Jaki received numerous honours. He gave the Gifford Lectures at the University of Edinburgh in 1974-75 and 1975-76 — one of the highest honours in Scottish academia; his lectures were published as The Road of Science and the Ways of God.Jaki was a prolific author, publishing more than 40 books, hundreds of articles, reviews, chapters and lectures. His books, many of them analysing the relationships between modern science and orthodox Christianity, reflect the extraordinary range of his interests and his exceptional abilities. Among them are: The Relevance of Physics (1966); Brain, Mind and Computers (1969); The Milky Way: an Elusive Road for Science (1973); Science and Creation: From Eternal Cycles to an Oscillating Universe (1974); Miracles and Physics (1989); God and the Cosmologists (1989); and Bible and Science (1996).
In addition, he wrotes studies of G. K. Chesterton, Pierre Duhem, the French mathematician, physicist and historian of science, and Cardinal Newman, and he translated some important works, including the first English version of a study of Copernicus (1975) and Immanuel Kant’s Universal Natural History and Theory of the Heavens (1775/1981).
In addition to numerous honorary doctorates, scholarly prizes and memberships of learned societies in many countries, Jaki lectured widely and participated in seminars and conferences all over the world. He was awarded the Lecomte du Nouy Prize and Medal (1970), and the Széchenyi Medal of the Széchenyi Társaság (Hungary, 1997).
For all his immense recognition in scholarly circles, Jaki’s groundbreaking work on science, philosophy, ethics, religion and culture has undoubtedly had a considerable influence and relevance that have yet to be adequately recognised.
Father Stanley Jaki, priest, physicist, theologian and scholar, was born on August 17, 1924. He died on April 7, 2009, aged 84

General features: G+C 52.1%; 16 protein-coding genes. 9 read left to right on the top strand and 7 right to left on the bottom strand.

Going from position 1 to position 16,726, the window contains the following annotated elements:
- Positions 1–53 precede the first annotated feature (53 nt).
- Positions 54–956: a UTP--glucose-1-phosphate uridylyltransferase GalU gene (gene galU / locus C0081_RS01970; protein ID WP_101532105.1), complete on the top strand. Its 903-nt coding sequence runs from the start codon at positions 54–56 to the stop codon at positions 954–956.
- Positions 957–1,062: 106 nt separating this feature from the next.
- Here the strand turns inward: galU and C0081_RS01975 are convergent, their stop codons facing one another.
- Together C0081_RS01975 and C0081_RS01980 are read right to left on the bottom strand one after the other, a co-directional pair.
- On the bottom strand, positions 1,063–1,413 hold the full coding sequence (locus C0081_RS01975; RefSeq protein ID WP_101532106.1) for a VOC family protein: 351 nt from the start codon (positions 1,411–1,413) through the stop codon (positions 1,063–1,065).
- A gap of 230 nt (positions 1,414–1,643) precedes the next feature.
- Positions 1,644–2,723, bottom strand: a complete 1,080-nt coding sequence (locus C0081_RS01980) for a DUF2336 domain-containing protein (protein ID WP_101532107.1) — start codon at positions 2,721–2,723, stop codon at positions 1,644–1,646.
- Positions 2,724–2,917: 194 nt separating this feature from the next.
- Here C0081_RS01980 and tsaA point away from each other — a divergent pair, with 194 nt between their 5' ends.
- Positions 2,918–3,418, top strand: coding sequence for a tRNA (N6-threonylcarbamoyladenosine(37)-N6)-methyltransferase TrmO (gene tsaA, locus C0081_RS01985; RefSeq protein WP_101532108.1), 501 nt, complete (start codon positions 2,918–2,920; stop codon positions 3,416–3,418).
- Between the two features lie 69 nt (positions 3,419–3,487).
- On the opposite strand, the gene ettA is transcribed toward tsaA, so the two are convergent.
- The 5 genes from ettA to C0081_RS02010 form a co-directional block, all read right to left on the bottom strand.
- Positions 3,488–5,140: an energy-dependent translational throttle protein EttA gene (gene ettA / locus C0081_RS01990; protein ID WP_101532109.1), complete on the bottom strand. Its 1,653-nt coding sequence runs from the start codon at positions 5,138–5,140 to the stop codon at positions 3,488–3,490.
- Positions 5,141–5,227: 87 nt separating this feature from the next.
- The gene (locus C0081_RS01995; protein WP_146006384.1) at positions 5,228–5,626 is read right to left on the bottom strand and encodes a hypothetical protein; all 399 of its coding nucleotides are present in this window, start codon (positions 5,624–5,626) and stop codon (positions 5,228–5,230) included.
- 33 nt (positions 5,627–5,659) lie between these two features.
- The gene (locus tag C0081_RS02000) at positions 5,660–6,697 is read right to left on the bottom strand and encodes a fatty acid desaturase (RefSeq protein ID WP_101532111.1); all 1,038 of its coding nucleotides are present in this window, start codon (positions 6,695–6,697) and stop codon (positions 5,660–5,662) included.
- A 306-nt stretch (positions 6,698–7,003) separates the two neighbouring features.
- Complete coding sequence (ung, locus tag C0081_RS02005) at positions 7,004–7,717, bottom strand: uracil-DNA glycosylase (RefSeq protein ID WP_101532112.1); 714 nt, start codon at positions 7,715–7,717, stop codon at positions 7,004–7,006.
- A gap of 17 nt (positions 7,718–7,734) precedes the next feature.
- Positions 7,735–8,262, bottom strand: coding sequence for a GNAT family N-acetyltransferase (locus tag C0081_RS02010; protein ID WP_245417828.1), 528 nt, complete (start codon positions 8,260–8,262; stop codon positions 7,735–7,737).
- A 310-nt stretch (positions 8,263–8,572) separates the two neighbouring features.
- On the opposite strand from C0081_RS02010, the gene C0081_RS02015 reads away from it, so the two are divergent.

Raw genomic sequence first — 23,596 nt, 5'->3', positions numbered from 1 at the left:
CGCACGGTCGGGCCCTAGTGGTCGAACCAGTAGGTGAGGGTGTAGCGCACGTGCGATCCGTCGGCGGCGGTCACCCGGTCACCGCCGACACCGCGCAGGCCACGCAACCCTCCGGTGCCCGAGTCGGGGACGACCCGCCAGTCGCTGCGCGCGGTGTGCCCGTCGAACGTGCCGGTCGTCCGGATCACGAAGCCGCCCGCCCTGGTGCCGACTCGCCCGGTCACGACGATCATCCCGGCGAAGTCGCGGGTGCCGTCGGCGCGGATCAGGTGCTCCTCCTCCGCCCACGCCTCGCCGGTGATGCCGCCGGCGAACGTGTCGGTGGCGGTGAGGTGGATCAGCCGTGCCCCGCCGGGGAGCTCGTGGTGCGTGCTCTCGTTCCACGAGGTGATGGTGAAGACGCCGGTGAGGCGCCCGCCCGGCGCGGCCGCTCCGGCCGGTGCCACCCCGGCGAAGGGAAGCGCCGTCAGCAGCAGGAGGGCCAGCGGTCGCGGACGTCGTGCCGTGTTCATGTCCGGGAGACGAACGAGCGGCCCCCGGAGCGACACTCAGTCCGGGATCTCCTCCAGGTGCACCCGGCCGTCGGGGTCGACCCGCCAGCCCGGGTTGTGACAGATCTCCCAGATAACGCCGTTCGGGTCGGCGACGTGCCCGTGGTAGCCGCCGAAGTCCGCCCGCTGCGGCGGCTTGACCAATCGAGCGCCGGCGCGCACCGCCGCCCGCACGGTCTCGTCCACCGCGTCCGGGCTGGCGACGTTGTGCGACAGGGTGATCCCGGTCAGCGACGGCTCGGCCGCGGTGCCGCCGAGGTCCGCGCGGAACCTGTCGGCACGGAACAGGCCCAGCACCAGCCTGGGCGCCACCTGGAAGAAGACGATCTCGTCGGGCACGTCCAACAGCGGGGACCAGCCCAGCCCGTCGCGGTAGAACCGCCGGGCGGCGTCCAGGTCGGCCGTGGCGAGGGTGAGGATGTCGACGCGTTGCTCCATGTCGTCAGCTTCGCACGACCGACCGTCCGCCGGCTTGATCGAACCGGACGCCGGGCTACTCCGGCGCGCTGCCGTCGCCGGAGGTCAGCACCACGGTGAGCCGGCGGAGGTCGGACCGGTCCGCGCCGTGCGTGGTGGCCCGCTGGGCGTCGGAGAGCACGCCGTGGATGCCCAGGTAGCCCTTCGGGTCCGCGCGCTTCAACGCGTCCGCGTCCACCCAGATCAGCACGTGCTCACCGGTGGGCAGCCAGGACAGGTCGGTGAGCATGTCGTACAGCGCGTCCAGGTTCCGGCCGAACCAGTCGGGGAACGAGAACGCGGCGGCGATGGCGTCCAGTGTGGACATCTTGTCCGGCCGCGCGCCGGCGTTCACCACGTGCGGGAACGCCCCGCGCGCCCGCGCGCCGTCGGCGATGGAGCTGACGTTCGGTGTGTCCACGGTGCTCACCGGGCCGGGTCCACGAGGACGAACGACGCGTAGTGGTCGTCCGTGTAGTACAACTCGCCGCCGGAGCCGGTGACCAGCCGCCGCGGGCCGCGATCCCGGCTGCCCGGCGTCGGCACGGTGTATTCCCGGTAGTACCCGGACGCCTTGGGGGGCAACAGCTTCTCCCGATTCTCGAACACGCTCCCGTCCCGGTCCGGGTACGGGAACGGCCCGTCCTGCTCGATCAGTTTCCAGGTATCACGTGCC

Books by Stanley L. Jaki at Amazon:Books by Fr. Jaki at Amazon:
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Books by Jaki:
1966. The Relevance of Physics. University of Chicago Press.
1969. Brain, Mind and Computers. Herder & Herder.1969. The Paradox of Olbers' Paradox. Herder & Herder.
1973. The Milky Way: an Elusive Road for Science. New York: Science History Publications.
1974. Science and Creation: From Eternal Cycles to an Oscillating Universe. Edinburgh: Scottish Academic Press.
1978. Planets and Planetarians. A History of Theories of the Origin of Planetary Systems. John Wiley & Edinburgh: Scottish Academic Press.
1978. The Road of Science and the Ways to God. Univ. of Chicago Press, and Edinburgh: Scottish Academic Press. ISBN 0-226-39145-0
1978. The Origin of Science and the Science of its Origins. Scottish Academic Press.
1980. Cosmos and Creator. Scottish Academic Press. ISBN 0-7073-0285-4
1983. Angels, Apes and Men. La Salle IL: Sherwood, Sugden & Co. ISBN 0-89385-017-9
1984. Uneasy Genius. The Life and Work of Pierre Duhem. The Hague: Nyhoff.
1986. Chesterton, a Seer of Science. University of Illinois Press.
1986. Lord Gifford and His Lectures. A Centenary Retrospective. Edinburgh: Scottish Academis Press, and Macon, GA.: Mercer University Press.
1986. Chance or Reality and Other Essays. Lanham, MD: University Press of America & Intercollegiate Studies Institute.
1988. The Absolute Beneath the Relative and Other Essays. Lanham, MD: University Press of America & Intercollegiate Studies Institute.
2000 (1988). The Savior of Science. W. B. Eerdmans. ISBN 0-8028-4772-2
See also, Stanley L. Jaki: Commemorations of his life and works